Tuesday looms as a crucial day in the U.S. presidential race as Democrats Barack Obama and Hillary Clinton battle in four states holding primaries. Meanwhile, Republican John McCain is on the verge of wrapping up his party's presidential nomination. VOA National Correspondent Jim Malone reports on the election campaign from Washington.

Ohio, Texas, Vermont and Rhode Island hold primaries Tuesday in what could be a decisive showdown in the race for the Democratic nomination.

Hillary Clinton is pinning her hopes of staying in the race on winning the two largest states, Ohio and Texas.

The latest polls show Clinton leading in Ohio, while Obama may have a slight edge in Texas.

Foreign policy and national security have emerged as key issues in recent days.

The Clinton campaign is running a television ad questioning whether Obama is ready to handle a crisis overseas as president.

"It is 3:00 am and your children are safe and asleep. But there is a phone in the White House and it is ringing. Something is happening in the world. Your vote will decide who answers that call."

Clinton rallied supporters in Ohio by emphasizing her experience as a senator and as First Lady during her husband's administration.

"Who would you hire to end the war in Iraq and answer the phone at 3:00 am in the White House? I promise you, I will work my heart out for you," she said. "I hope you will come out and vote for me tomorrow! Let us go make history! Thank you!"

During his campaign stops in Texas and Ohio, Obama has countered that Clinton's initial support for the war in Iraq undermines her claim of better experience and judgment on foreign policy.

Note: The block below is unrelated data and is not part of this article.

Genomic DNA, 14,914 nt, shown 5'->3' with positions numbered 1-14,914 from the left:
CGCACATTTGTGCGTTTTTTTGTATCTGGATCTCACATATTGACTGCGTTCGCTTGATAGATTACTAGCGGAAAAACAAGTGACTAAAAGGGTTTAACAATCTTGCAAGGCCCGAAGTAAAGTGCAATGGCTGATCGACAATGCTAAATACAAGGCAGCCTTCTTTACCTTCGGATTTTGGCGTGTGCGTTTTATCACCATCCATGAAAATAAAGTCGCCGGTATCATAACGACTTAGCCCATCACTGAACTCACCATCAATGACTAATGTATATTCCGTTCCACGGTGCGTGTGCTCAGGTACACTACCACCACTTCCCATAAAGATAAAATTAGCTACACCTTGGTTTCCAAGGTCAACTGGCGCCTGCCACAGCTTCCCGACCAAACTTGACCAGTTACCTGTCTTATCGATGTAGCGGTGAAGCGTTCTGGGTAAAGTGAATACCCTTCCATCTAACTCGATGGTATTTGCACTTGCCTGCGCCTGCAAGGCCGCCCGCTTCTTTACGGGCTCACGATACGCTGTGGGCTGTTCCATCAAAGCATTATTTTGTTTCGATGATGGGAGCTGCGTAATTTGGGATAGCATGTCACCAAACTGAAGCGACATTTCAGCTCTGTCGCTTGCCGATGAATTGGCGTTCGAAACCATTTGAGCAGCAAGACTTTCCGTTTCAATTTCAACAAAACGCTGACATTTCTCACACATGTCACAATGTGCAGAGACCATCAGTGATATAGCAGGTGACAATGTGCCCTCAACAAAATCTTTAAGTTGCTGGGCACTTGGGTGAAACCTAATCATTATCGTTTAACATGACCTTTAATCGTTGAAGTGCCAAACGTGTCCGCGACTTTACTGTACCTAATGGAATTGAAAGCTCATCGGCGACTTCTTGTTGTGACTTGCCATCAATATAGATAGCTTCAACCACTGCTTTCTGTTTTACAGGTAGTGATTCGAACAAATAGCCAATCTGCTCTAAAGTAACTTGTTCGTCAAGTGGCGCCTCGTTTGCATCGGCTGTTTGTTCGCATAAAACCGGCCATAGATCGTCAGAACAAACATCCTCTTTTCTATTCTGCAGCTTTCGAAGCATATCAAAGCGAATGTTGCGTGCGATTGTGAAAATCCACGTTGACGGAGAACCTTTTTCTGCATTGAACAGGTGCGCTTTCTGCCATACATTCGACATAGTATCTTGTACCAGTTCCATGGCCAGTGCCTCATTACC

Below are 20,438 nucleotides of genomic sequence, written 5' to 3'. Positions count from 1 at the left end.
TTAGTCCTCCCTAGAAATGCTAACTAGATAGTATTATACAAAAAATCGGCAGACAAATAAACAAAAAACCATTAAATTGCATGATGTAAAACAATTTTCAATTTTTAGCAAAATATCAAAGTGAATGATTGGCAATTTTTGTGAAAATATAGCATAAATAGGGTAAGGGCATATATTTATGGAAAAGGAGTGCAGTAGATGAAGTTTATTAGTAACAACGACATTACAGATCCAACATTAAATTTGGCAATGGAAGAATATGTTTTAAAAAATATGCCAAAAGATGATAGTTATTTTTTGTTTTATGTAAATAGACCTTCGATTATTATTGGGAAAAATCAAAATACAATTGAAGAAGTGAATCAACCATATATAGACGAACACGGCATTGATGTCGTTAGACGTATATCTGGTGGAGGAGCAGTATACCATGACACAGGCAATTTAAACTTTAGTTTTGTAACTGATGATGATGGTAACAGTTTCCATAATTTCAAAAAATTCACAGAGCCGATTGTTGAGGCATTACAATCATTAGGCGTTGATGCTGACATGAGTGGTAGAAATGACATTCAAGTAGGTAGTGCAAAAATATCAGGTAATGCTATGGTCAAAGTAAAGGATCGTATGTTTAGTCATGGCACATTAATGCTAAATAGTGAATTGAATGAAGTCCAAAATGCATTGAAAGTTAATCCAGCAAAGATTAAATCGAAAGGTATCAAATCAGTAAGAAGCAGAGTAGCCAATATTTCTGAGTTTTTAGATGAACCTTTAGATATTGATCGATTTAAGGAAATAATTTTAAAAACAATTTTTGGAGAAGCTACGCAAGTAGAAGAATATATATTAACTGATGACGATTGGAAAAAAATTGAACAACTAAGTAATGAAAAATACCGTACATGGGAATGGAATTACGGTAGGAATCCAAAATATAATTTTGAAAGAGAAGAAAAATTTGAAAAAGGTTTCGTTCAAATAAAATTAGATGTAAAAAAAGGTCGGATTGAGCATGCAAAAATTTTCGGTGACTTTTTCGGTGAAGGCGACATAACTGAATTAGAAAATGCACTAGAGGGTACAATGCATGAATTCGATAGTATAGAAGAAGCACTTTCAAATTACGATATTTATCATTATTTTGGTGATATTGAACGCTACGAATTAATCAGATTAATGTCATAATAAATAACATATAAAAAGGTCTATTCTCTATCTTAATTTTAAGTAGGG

"To this day, she will not even admit that her vote was a mistake or that it was even a vote for war," he said. "So besides the decision to invade Iraq, we are still waiting to hear Senator Clinton tell us what precise foreign policy experience that she is claiming."

Obama leads in delegates for the party nomination and has won 11 straight contests against Clinton.

The latest estimate from the Associated Press shows Obama has nearly 1,400 committed delegates, while Clinton has nearly 1,300. To win the Democratic nomination 2,025 are needed.

Democrats award delegates on a proportional basis, which means it will be difficult for Clinton to catch up to Obama unless she wins individual primary and caucus contests by wide margins.

At least one prominent Democrat believes his party should be willing to close ranks behind one of the two remaining contenders following Tuesday's primaries. New Mexico Governor Bill Richardson told the CBS program Face the Nation the party should rally around whichever candidate has more delegates after Tuesday's voting.

"We have to have a positive campaign after Tuesday," he said. "Whoever has the most delegates after Tuesday, a clear lead, should be in my judgment, the nominee. I think we have to be ready for a very strong John McCain. Republicans are united right now."

Richardson withdrew from the Democratic race in January, but has yet to endorse either Obama or Clinton.

In the Republican race, Senator John McCain is in a position to effectively clinch the party nomination with victories in the four states holding primaries on Tuesday.

McCain is within striking distance of the 1,191 delegates needed to secure the nomination against two remaining Republican challengers, former Arkansas governor Mike Huckabee and Texas Congressman Ron Paul.